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Linacre Q. 2013 Feb;80(1):17-23. doi: 10.1179/0024363912Z.0000000005.

Physiological signs of ovulation and fertility readily observable by women.

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1
University of Calgary, Canada.

Abstract

INTRODUCTION:

Confirmation of ovulation can be difficult in clinical practice, as gold standard methods including serial transvaginal ultrasonography, serum luteinizing hormone (LH) measurements, or laparoscopic follicular observation are impractical. Numerous surrogate markers have been proposed and evaluated in relation to these gold standards that have more practical clinical applications.

PURPOSE:

To review the evidence on physiological signs of ovulation timing and fertility in order to determine valid markers that can be easily identified by women.

METHODS:

A literature review of primary resources in Ovid Medline was undertaken to identify studies examining physiological signs as they relate to gold standard assessment of ovulation. Studies examining the efficacy/effectiveness of different types of natural family planning were excluded.

RESULTS:

The most commonly encountered physiological signs were urine LH, cervical mucus, and basal body temperature (BBT). Urine LH as assessed by home monitoring systems indicated ovulation 91 percent of the time during the 2 days of peak fertility on the monitor and 97 percent during the 2 peak days plus 1. Cervical mucus peak characteristics were identified 78 percent of the time ±1 day, and 91 percent of the time ±2 days of LH surge indicating ovulation. Further research supports the importance of cervical mucus in overall fertility, as conception rates were more closely related to mucus quality than to timing of intercourse related to ovulation. As a lone indicator of ovulation, BBT is at best a retrospective marker, and functions best in conjunction with other signs of ovulation. Additionally, salivary ferning, salivary and vaginal fluid electrical potential, finger-finger electrical potential, and differential skin temperature were postulated as possible indicators, but were not found to be temporally related to ovulation. The research on differential skin temperature is promising, but minimal thus far in number, and has not been evaluated as an adjunct to BBT as yet.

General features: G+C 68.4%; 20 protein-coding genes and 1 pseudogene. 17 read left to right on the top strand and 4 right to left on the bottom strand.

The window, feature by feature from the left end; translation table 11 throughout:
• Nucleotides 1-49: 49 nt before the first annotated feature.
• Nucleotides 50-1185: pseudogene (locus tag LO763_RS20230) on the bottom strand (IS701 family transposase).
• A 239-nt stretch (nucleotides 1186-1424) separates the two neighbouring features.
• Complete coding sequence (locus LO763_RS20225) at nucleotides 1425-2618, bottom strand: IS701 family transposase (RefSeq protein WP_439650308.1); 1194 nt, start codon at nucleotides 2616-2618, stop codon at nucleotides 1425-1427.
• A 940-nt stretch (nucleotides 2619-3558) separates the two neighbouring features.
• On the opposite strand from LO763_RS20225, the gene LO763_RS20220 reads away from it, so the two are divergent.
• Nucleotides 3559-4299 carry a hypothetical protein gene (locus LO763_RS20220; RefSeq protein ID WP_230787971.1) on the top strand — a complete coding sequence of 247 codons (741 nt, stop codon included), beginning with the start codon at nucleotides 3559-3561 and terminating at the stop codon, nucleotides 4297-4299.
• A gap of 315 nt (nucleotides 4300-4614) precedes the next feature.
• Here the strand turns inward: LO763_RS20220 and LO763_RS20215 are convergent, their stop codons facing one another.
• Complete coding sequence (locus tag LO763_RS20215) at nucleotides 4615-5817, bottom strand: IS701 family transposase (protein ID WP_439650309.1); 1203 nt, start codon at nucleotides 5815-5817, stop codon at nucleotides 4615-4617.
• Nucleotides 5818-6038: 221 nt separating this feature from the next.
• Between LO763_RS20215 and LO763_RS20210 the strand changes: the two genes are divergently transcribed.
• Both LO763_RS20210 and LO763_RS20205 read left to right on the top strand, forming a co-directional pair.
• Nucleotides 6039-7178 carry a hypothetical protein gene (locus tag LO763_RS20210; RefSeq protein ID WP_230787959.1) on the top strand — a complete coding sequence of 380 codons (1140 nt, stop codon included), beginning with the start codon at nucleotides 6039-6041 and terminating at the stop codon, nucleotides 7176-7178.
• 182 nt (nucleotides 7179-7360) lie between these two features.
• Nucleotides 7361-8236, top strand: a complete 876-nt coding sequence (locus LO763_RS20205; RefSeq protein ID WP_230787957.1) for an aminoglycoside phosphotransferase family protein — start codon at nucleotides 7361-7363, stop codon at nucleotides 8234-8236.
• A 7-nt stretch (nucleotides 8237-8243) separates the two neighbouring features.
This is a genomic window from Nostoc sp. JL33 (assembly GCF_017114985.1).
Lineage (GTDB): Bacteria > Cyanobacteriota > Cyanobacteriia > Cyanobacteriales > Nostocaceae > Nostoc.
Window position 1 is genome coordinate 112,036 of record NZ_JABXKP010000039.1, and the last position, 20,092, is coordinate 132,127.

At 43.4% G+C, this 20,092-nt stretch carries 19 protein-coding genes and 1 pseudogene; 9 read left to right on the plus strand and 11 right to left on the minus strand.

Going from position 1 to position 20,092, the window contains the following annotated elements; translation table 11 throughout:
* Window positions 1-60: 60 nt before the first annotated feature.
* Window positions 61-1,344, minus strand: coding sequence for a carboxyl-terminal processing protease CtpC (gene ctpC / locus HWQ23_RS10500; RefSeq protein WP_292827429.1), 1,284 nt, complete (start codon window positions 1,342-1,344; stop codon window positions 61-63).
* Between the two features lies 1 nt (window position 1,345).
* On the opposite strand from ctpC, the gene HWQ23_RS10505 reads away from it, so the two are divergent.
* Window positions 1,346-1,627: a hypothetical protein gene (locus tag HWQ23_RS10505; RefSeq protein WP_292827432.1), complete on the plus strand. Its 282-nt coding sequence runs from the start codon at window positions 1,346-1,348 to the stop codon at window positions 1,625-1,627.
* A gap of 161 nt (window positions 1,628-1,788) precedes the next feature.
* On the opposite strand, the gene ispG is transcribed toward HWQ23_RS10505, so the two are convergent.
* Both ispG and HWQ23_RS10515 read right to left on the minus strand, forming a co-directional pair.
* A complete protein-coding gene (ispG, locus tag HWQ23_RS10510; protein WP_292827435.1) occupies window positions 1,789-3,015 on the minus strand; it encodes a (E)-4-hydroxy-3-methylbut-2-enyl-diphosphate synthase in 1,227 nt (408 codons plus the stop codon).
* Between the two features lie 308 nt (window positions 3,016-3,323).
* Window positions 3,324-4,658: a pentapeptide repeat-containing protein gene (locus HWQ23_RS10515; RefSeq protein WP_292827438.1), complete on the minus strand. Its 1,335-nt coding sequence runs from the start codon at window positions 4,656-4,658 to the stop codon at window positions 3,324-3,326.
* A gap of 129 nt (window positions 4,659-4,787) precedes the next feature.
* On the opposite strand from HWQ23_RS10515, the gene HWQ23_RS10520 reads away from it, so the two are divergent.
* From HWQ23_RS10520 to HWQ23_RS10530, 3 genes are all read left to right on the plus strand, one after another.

CONCLUSION:

Home urinary LH monitors are becoming more widely available and less expensive giving women the potential to assess the ovulatory status of their cycle in real time. Cervical mucus observation is an effective and cost-efficient method, but requires some teaching to increase the confidence of users. In conjunction, LH monitors and cervical mucus can give the best indication of fertility and ovulation timing.

KEYWORDS:

basal body temperature; cervical mucus; luteinizing hormone; ovulation

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